students, researchers and the attentive public to the ideas. They
appear in an abridged form in my blog www.subcontinentalmusings. The book must on this count be read in conjunction
with my other book – Think South Asia: A Stand for Peace. Think
South Asia comprises articles carried by websites other than Together, the two books are my life contribution
to peace in the region and in our times.
This book is divided into five parts with articles arranged
chronologically. The themes are: national security, military affairs,
nuclear issues, internal security and minority affairs. The national
security part covers the whole gamut from regional security to
India’s relations with its neighbours, in particular its strategic
equations with Pakistan and China. The defence part has articles
dealing with Indian military and civil-military relations. I have
separately put together the articles dealing with nuclear issues
since I have brought a different view point to bear. My position
is that while nuclear weapons need to be got rid of earliest by
all, that they are likely to be around for some time, implies that
we need to engage also with the least dangerous way they can
be used. The other two parts are on internal security including
Kashmir and the last part on minority affairs.
Since the articles cut across international relations, regional,
strategic and peace studies, I hope the book will be consulted by
students, researchers and the attentive public. This way I hope it
will make a difference.



Indo-Pak talks: Getting past the eyewash
Reaching beyond its brief
To specialise or not?
Unity in Militarism
China in the strategic debate
Long road still ahead
What if Pakistan implodes?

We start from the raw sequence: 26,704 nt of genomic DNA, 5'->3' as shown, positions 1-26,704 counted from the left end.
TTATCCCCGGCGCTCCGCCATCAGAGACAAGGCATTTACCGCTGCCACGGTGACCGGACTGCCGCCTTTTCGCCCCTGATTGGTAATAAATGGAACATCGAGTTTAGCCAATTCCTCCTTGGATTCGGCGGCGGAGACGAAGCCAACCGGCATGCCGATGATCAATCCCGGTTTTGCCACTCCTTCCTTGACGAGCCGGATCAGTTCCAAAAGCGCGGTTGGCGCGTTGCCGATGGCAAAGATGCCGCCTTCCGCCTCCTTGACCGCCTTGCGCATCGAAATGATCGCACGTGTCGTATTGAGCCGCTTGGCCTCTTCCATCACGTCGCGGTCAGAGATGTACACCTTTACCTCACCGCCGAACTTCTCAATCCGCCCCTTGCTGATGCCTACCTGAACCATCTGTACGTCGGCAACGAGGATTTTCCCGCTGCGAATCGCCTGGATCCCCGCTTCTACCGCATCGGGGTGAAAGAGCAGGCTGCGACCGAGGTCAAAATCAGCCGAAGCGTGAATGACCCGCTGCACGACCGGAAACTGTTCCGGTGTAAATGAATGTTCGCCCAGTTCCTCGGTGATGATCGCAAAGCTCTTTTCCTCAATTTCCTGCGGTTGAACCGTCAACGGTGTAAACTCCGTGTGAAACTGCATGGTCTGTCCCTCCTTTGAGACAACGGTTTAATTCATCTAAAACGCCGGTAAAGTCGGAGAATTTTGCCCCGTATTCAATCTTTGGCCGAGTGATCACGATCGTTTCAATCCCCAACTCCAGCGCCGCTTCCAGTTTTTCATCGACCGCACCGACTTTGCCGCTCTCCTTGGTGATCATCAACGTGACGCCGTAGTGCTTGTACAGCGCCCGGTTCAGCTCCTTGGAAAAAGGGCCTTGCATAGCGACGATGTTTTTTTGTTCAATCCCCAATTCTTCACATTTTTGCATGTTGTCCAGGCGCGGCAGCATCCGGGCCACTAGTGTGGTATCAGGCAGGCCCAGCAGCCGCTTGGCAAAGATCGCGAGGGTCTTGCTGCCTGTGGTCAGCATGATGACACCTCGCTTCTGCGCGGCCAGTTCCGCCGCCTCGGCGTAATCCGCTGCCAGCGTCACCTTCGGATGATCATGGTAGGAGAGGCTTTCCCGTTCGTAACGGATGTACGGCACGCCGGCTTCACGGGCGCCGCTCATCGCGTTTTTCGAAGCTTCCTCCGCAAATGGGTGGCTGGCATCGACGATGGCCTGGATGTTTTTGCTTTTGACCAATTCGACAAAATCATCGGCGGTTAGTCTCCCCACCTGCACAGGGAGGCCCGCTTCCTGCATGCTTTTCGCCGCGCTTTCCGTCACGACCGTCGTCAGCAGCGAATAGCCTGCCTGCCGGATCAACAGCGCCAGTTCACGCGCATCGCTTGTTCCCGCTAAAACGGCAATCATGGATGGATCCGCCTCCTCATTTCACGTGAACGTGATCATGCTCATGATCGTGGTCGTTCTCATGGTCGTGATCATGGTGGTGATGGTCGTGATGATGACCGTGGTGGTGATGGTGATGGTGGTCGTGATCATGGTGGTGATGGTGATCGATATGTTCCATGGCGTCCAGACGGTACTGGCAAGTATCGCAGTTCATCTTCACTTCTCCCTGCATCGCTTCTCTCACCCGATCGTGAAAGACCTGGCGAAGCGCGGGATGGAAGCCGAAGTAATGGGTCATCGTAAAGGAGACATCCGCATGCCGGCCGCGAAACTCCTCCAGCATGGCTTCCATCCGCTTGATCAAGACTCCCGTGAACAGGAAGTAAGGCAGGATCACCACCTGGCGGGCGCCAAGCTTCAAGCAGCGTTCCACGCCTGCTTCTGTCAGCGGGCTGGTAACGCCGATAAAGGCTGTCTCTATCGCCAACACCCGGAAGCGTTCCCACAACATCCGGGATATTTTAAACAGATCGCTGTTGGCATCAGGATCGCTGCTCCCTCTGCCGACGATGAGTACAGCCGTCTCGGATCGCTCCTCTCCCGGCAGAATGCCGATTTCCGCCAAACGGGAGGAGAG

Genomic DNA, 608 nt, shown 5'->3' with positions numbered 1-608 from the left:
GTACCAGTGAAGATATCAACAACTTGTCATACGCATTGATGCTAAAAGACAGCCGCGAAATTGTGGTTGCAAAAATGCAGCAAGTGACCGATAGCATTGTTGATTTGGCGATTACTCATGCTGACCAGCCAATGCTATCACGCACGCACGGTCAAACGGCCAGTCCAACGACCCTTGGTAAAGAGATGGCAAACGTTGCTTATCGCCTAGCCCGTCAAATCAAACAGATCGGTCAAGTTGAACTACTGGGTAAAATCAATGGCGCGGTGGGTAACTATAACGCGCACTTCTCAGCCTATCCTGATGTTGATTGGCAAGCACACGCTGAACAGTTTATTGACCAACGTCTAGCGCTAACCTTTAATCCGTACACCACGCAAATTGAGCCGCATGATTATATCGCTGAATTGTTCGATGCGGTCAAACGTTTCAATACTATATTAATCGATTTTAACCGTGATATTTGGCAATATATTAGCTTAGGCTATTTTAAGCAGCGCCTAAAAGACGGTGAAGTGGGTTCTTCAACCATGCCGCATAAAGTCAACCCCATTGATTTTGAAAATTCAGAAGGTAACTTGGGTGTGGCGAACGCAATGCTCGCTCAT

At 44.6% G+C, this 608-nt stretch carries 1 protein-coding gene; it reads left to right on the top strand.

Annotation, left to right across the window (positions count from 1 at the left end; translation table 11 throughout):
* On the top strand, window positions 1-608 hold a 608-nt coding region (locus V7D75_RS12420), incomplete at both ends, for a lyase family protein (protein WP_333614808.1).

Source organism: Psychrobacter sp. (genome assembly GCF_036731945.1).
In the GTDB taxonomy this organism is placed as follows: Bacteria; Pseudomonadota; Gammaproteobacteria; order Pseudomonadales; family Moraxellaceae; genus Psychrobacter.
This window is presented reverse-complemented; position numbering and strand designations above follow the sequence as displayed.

Manufacture of a partner
Muddling along
Starving for England
The tangled triangle
Talk another day
Surgical strikes: Missing the mark
Our view, their view, the world-view
Making Kargil serve a purpose
Looking at China, missing Pakistan
Inward lens for incoming government
The coming fateful decisions
2009: A preview of security issues
Military cooperation with the US: A mixed bag
Mid-year chakravyuh
Is Vox Populi good enough?
This summer, at a border near you
Security agenda: 2006 and beyond
Political courage, and the next step
A new security agenda
Not yet history
A national confidence syndrome
Lies in the name of ‘security’
PM’s Peace Initiative : Much Ado?
Lessons from Baghdad
A debt we can do without

Soldiers, not servants
An ambush loaded with meaning
The new ‘normal’ at the border
The strange case of 2nd Lt. Kalia
Expanding too fast?
Uncivil war in South Block
An age-old lesson
The ‘Age’ of misjudgement
Defence reforms: The next phase
The Army’s right to its opinion
AFSPA: Between battle lines
The government versus the military
Much hullaballoo, little cause
How deep is the rot?
The Indian Army: crisis within
Lessons from recent wars
Grand manoeuvre, yes, but to what end?
Politicisation and the Indian military
An illusory battleground
Hail to the new chief
Preparing for the wrong war
The calculus of ‘Cold start’
Chief of Defense : Implications
Must remain ‘unfinished’
Limited nuclear war, limitless anxiety
Questions in search of answers

Getting ‘practical’ on No-First-Use
One gaffe too many
Whose command? Whose control?
The nuclear numbers game
Wanted: A peace movement
Making nuclear sense
Successful deterrence? Hardly.
Expansion in Indian nuclear theology
Unacceptable underside of ‘deterrence by punishment’
Of nukes and counter-nukes
Second Strike and false security
Missing the security target

The fog of jungle warfare
Pause the mineral economy
A job for an infantryman
Awakening the somnolent state
An indirect response to terror
Internal security agenda for the new year
The Nagaland model for Kashmir
Special powers, mixed results
Kashmir after Nadimarg

The relevance of Vanzara’s letter
A good school for Maqbool
The importance of being Asif Ibrahim
A secure minority, for a secure nation
Shall we imprison everyone?
In Muslim India, an internal battle
Muslim headcount: A useful controversy
About the Author